He who undertakes to change the face of nature must needs have patience. Monarchs like Nebuchadnezzar may hang gardens in the air in a few months, or a Louis Fourteenth may construct a pleasure-ground like Versailles, by the aid of forty millions and the genius of Lendtre, in a few years; but one who has not the resources of an empire at command must imitate more closely Nature's own deliberate and tortuous methods, often seeing the labor of years destroyed in a moment by an unforeseen freak of the old dame, who resents being interfered with, or finding to his dismay that his own scheme has been a mistaken one, and must be revised.
An illustrious townsman of ours started like ourselves with a bit of salt meadow, in which he laboriously constructed a pond, spending his hours of ease from the cares of state in building a wall about it, to make a neat and appropriate curb. But after this was accomplished, with much trouble, it proved not to be at all what he wanted, so that there was nothing for it but to fill the hole, and with months of labor bring the meadow into a smoothly turfed field.
Our day of repentance has not yet dawned, but we have a fear that it lurks somewhere behind the horizon. Some modern Metius Curtius may yet have to be found to help fill up the marsh with a horse and wagon, for that Charybdis has already taken toll more than once from a dump-cart, though she has not yet succeeded in swallowing it up in spite of various malicious efforts. She has designs upon the cow, only frustrated by careful watchfulness, and to her deep treachery there is no end. The family purse she long ago put in her pocket, and her mouth yawns for all the future revenues that may accrue for her benefit. She has eaten up a large part of a neighbor's hill, besides taking most unbecoming bites out of our own, and if ever future generations weave a legend about the ancient dragon of Overlea, which demanded a victim every summer, it will be traced by the unraveler of myths of the period, to the unremitting appetite of this hungry meadow.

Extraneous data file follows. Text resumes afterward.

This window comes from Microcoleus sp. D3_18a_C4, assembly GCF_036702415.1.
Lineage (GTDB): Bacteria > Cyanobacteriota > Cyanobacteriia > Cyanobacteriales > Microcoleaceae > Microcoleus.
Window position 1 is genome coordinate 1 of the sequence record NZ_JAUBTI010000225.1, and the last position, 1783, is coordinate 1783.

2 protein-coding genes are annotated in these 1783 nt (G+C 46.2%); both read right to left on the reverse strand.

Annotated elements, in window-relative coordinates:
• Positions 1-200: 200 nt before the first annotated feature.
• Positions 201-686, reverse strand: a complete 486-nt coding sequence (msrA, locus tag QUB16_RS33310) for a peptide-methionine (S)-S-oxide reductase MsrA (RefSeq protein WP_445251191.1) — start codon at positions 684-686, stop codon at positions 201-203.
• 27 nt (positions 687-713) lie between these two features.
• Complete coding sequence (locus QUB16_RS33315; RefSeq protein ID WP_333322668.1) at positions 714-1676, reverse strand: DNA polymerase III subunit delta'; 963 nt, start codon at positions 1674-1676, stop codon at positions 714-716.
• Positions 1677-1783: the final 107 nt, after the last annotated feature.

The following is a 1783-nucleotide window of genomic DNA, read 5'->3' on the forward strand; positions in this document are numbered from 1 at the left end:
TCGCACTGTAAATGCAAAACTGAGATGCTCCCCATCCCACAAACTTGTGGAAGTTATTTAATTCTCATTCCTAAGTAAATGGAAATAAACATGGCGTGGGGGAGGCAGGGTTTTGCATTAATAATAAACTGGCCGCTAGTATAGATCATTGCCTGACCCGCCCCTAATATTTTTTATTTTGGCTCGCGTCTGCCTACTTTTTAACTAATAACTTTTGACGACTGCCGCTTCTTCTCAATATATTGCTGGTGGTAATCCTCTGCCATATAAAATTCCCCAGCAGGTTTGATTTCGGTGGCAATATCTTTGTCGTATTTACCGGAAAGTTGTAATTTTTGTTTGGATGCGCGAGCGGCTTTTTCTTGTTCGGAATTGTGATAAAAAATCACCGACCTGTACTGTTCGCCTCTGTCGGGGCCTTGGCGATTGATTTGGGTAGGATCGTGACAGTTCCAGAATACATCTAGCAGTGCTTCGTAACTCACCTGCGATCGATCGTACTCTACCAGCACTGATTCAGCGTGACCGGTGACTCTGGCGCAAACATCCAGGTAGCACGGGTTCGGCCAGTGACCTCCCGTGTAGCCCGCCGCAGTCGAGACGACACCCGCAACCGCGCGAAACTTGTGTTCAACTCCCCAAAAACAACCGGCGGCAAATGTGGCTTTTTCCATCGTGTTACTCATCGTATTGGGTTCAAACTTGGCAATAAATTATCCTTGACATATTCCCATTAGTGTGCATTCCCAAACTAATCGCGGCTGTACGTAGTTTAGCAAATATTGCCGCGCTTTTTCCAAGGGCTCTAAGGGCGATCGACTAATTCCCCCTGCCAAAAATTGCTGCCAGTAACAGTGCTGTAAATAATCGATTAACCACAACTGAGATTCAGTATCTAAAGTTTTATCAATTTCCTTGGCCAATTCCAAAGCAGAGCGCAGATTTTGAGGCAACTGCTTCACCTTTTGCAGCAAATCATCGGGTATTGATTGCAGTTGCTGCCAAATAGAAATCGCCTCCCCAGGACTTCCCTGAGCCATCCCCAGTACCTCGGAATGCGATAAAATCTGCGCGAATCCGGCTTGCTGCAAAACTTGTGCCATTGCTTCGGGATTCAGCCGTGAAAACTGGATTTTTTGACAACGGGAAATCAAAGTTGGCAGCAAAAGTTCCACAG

But who, looking out on some sweet spring day upon that beguiling distance, could believe ill of anything so softly lovely as the picturesque marsh of which our field is the fag-end. In the foreground, the richest tones of green are gently blending in the grass; in the middle distance a point runs out towards the stream, laden with fruit-trees in snowy bloom; the Willows near and far are putting on their gray-green coats, making a tender shimmer around their swaying branches and graceful twigs. The little river winds, blue and full, here and there amid the grassy stretches, and the distant hills are full of opalescent hues of emerald and pearl, with red of tree-stems, and faintest green hints of foliage, such as Monet would love to paint. The houses of the port, not yet quite veiled by leaves, make spots of white and yellow and red against the deepening background of Elms and Maples. A streak of blue still indicates the harbor; by to-morrow it will have disappeared, for the vision changes like a kaleidoscope, - the white of Pear blossoms passing like a cloud,.to be succeeded by the rosy blush of Apple buds. Each day some well-known feature of the winter landscape grows fainter as the leaves expand, till of a sudden you look for it and it has gone, and in its stead are the fullrobed trees. Over all domes a blue sky streaked with faint white cirrus clouds, only the azure reflected in the placid stream below.
An impressionist alone could catch this fleeting beauty of early May - to-day one thing, to-morrow another - and fix it eternally upon his canvas. The tender grace of early spring, and the glowing glory of autumn are alike evanescent and wonderful expressions on this smiling meadow face. Like a dream, this hint of ineffable beauty melts away, and the impression gives place to a reality of vivid green field and dark blue water, which will make but a pleasant inland landscape until the August sun burnishes it into ruby and gold, and makes it once more a vision for a painter.
The exquisite must perforce be evanescent, that no touch of commonness may mar its distinction. "The tender grace of a day that is dead" haunts many a spot, otherwise tame enough, with a memory and a knowledge of its capabilities, that make it forever dear and beautiful to him who has seen it under that enchanting glamour lent by a season, or an hour, which imprints upon the brain a picture that can never be forgotten. And when at other times of year I look upon this far reach of often-changing meadow, there abides with it always a memory of the soft and tender charm of early spring, that no reality of November-brown or winter-snow can wholly drive away.